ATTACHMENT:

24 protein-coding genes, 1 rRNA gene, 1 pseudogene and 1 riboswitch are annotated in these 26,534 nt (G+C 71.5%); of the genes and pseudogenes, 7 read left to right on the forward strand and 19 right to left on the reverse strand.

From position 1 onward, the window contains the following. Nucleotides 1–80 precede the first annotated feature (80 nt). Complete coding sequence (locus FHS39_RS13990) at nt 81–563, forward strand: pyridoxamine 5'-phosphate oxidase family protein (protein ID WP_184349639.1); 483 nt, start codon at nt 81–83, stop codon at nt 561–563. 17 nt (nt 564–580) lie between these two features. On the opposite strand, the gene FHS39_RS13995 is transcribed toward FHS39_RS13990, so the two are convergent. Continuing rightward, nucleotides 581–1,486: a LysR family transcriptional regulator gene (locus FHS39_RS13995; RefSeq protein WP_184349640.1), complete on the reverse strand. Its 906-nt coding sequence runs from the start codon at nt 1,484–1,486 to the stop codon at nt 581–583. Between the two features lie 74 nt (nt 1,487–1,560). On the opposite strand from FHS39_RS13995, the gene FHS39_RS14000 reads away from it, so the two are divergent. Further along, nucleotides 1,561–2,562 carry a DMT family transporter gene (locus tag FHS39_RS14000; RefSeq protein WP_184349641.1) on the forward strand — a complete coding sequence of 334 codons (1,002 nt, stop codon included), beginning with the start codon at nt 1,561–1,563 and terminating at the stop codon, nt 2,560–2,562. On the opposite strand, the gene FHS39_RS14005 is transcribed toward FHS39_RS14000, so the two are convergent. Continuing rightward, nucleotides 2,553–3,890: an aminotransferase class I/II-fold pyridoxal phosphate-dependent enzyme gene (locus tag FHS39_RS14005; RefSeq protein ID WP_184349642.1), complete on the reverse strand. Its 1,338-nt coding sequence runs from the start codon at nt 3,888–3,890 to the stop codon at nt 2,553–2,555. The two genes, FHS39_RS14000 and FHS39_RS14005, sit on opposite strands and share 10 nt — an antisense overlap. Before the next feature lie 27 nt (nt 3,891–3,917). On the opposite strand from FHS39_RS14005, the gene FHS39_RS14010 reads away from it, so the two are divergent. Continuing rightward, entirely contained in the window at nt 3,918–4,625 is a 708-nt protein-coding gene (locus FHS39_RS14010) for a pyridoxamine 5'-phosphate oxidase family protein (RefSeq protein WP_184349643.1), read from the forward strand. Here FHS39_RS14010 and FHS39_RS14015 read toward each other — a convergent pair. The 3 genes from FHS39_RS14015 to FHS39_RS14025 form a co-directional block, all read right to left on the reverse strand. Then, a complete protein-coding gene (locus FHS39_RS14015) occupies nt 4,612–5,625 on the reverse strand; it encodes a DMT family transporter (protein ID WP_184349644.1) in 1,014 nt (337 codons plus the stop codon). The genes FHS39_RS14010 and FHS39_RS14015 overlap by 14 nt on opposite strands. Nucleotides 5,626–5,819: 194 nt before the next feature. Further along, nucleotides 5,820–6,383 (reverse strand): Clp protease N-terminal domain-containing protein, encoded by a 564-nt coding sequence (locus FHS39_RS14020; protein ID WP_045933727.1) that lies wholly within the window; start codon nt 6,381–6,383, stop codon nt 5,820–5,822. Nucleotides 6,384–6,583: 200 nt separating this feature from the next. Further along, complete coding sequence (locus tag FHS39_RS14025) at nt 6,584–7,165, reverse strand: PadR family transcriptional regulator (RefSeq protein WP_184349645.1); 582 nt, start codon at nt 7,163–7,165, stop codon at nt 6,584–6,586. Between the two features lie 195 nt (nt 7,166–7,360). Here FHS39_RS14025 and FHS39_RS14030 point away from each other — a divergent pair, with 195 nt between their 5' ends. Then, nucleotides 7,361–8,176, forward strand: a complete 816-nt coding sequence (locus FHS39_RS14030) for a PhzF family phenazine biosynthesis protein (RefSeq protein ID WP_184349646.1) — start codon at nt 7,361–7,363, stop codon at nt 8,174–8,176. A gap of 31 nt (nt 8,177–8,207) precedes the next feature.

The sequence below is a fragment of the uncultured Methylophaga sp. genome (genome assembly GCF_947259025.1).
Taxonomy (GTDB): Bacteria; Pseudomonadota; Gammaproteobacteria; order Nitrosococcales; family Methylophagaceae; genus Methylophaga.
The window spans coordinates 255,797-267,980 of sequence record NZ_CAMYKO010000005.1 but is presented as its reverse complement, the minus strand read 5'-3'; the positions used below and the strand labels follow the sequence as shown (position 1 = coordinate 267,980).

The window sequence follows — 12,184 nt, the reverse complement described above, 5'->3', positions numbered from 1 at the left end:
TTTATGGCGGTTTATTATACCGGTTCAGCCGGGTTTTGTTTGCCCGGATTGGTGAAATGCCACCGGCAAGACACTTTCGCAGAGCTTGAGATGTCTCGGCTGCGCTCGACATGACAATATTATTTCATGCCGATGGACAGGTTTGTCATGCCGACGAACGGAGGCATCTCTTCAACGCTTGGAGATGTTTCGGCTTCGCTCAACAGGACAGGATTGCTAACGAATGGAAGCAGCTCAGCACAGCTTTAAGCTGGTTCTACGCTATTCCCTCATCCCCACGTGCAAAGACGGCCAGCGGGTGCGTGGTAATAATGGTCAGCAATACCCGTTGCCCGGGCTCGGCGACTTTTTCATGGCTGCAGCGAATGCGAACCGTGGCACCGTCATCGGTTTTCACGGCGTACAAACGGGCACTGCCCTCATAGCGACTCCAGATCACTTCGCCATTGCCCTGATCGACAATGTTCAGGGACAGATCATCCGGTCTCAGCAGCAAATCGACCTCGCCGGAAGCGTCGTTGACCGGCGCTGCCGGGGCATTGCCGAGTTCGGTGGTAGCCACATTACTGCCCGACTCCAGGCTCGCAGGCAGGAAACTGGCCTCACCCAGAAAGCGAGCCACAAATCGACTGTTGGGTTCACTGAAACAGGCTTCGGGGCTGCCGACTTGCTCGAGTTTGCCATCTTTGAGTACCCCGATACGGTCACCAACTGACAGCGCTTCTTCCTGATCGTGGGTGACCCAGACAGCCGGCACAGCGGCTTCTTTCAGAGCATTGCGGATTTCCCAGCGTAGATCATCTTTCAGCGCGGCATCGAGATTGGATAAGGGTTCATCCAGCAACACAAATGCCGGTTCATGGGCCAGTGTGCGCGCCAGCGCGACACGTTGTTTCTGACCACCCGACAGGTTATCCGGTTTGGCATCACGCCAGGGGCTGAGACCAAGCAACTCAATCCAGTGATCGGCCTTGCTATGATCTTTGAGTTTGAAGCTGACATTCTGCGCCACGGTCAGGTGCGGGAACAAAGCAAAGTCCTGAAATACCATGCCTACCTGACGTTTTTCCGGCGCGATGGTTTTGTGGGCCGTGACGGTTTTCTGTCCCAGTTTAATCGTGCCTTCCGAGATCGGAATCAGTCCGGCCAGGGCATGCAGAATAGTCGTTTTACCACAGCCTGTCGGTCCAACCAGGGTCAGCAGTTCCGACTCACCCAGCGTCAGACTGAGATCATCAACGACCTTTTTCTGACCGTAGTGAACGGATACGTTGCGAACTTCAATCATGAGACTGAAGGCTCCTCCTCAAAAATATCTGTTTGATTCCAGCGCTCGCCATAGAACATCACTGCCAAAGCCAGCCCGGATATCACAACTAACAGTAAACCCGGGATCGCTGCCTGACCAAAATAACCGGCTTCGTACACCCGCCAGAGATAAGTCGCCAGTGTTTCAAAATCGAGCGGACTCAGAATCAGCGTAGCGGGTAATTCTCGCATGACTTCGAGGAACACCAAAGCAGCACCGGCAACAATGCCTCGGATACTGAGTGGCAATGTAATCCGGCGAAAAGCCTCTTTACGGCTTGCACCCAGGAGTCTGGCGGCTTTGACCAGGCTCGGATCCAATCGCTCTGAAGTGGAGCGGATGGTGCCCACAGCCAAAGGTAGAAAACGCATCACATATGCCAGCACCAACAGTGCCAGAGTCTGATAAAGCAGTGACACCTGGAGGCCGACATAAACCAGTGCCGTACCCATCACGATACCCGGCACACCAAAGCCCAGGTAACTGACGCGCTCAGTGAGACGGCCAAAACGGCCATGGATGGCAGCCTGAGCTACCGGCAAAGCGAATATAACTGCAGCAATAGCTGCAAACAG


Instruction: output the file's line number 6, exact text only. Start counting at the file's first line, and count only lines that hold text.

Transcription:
The window sequence follows — 12,184 nt, the reverse complement described above, 5'->3', positions numbered from 1 at the left end: